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Generation Overwhelmed: Youth Climate Action Survey Brief

November 2023


Graham Dobbs

Graham Dobbs

Sabrina Bowman

Sabrina Bowman


Sam Andrey
André Côté
Nina Rafeek Dow
Mariana Rodrigues





As Canadian representatives gather with counterparts from around the world at the 2023 United Nations Climate Change Conference (COP28), it is a significant moment to take stock of the attitudes of younger Canadians about their personal actions to address climate change. This brief presents the findings of a survey that was conducted three times between February 2022 and September 2023. 

Two and half years ago, the Dais, in partnership with New Majority, embarked on Generation Climate, an initiative to speak to 270,000 young Canadians across the country about climate change. In addition to thousands of one-on-one conversations, we engaged Abacus Data to ask a representative sample of younger Canadians aged 18 to 43 three important questions:

  • Do you think you should reduce your personal greenhouse gas emissions?
  • Do you feel you are personally able to take action to reduce climate change?
  • If not, why not?

Summary of Findings

  • Since early 2022, younger Canadians have reported a marked decline in their sense of responsibility concerning climate change and greenhouse gas emissions reduction. 
  • The harsher economic conditions and gloomy global outlook in 2023 could contribute to uncertainty around the rising cost of living and housing unaffordability, wars and severe climate events.
  • Despite this, specific communities and populations in Canada remain resilient in the concern for climate action - notably, those aged 18-29, newcomers and visible minorities.
  • This survey's findings show that the reasons why younger Canadians are not taking climate action have shifted from ‘not knowing where to start or how to help’ to ‘finding the problem too big or requiring too much change’ over the study period. 

Overall, younger Canadians have reported a decline in their responsibility to reduce climate change from February 2022 to September 2023. Among the youngest of this cohort, Canadians ages 18-29 generally feel more responsible for taking climate action; however, this sentiment is only slightly above the average as of September 2023.

Figure 1 - Graph on Perceptions on Personal GHG reduction

Relative to those born in Canada, young Canadian immigrants are more motivated to take personal action on climate change and have seen little change in feeling the responsibility to do more to reduce emissions since the beginning of 2022.

Figure 2 - Graph on Perceptions on Personal GHG reduction by Immigration Status

Similarly, younger Canadians who identify as visible minorities reported the need to do more to reduce climate change and personal greenhouse gas emissions than the rest of younger Canadians.

Figure 3 - Graph on Perceptions on Personal GHG reduction by Visible Minority Status

Responsibility for climate action and personal emissions is also higher among Canadians aged 18-29, who report being more interested and motivated to act than their older peers.

Figure 4 - Graph on Perceptions on Personal GHG reduction by Age

While our fastest growing and youth populations remain motivated to reduce climate change, regional and economic declines in taking climate action have emerged over the last two years.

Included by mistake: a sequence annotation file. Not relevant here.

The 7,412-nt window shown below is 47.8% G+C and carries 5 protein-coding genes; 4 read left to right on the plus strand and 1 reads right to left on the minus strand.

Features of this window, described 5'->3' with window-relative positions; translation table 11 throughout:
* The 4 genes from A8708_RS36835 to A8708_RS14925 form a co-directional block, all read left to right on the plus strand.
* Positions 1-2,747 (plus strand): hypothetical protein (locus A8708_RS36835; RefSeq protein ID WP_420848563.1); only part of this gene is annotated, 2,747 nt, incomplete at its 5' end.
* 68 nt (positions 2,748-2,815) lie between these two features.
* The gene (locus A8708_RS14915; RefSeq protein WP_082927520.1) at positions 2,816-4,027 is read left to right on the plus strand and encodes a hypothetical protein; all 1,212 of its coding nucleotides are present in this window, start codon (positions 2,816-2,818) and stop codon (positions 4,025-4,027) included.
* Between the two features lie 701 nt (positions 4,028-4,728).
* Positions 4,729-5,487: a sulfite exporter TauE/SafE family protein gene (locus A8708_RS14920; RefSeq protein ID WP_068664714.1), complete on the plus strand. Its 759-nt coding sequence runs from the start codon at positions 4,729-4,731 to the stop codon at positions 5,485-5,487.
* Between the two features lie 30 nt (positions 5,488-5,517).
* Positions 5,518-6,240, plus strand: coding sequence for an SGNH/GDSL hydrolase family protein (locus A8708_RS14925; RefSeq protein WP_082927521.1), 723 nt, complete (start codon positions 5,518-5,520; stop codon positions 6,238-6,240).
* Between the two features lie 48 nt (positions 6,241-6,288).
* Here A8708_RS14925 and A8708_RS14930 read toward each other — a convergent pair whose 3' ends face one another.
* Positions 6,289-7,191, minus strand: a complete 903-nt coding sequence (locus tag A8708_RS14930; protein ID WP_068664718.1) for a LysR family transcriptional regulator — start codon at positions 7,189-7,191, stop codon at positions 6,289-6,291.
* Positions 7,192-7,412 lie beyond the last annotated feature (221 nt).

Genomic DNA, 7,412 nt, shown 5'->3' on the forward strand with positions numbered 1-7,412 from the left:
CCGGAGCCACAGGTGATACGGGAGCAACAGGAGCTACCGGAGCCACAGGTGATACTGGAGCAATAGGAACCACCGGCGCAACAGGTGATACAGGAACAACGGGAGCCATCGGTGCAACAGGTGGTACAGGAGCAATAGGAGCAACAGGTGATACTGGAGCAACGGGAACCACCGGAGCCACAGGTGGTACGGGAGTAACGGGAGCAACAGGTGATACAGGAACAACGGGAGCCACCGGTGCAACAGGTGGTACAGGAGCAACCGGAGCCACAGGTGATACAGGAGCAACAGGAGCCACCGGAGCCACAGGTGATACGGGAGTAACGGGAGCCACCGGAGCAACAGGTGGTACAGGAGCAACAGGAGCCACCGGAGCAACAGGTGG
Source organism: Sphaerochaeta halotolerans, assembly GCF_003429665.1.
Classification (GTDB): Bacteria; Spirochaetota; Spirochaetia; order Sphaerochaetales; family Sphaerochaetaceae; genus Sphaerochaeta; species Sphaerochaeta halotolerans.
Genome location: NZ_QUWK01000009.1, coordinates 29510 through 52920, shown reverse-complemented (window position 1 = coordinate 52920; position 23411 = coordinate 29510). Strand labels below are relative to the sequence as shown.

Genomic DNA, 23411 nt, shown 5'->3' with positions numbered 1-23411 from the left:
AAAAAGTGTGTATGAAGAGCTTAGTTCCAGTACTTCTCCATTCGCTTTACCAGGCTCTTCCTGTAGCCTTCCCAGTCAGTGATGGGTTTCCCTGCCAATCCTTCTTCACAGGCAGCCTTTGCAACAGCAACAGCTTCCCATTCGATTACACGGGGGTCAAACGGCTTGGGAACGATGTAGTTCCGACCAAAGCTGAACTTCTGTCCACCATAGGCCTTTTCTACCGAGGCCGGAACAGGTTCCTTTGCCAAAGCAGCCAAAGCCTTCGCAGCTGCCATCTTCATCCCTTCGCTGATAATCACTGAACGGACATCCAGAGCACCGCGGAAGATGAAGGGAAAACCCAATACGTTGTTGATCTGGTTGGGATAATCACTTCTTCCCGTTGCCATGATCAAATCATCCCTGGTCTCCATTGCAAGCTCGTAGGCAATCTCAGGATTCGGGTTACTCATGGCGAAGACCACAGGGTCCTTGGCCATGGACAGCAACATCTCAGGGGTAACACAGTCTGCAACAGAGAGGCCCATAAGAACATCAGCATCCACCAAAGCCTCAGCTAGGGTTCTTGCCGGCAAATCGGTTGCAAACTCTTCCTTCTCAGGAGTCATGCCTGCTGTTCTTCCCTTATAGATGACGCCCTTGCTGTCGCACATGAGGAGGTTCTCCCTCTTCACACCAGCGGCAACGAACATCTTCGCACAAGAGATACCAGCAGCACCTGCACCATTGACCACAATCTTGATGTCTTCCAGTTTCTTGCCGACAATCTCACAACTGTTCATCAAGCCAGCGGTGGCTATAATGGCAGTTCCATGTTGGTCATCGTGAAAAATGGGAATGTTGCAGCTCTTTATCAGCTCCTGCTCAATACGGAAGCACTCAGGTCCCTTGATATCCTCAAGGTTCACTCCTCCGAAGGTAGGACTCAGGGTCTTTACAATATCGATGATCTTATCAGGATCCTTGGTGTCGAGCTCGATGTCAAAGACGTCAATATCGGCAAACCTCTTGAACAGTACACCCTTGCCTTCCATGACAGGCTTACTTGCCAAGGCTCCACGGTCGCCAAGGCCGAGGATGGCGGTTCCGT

Outside of Ontario, younger Canadians are less motivated to be personally responsible and do a lot more to reduce GHG emissions.

Figure 5 - Graph on Perceptions on Personal GHG reduction by Region

Younger Canadians with higher household incomes also report declining motivation to reduce personal GHG emissions significantly since the beginning of 2022 relative to the less economically advantaged.

Figure 6 - Graph on Perceptions on Personal GHG reduction by Income

The study also investigated why younger Canadians are not acting on climate change. 56% of younger Canadians said in September 2023 that they feel personally able to take action to reduce climate change - a level unchanged from 2022. For the 44% who do not feel able to take action, the responses show a shift in reasoning from not knowing how to contribute to reduction to feeling the problem is too big or too much change is required.

Figure 7 - Graph on Reasons For Not Personally Taking Action on Climate Change

Uncertainty around reaching climate change reduction targets and economic turmoil may play a part in the majority of climate change perception slippage among Canadians. Continued support around environmental conscientiousness and guidelines around personal practices for climate change reduction could better inform the public on how to continue responsible and sustainable climate action at the household level. We hope these findings shed light on the continued resilience of climate action during economic hardship and that Canada continues to persevere towards a net-zero economy.

The three surveys were conducted from February 2 to 18, 2022,  February 22 to March 7, 2023, and September 21 to 26, 2023, each time with 2,000 Canadian millennials (aged 18 to 43). Random samples of panellists were invited to complete the survey from a set of partner panels based on the Lucid exchange platform. These partners are typically double opt-in survey panels, blended to manage potential skews in the data from a single source.

The margin of error for a comparable probability-based random sample of the same size is +/- 2.19%, 19 times out of 20. The data were weighted according to census data to ensure that the sample matched Canada’s millennial population according to age, gender, educational attainment, and region. Totals may not add up to 100 due to rounding.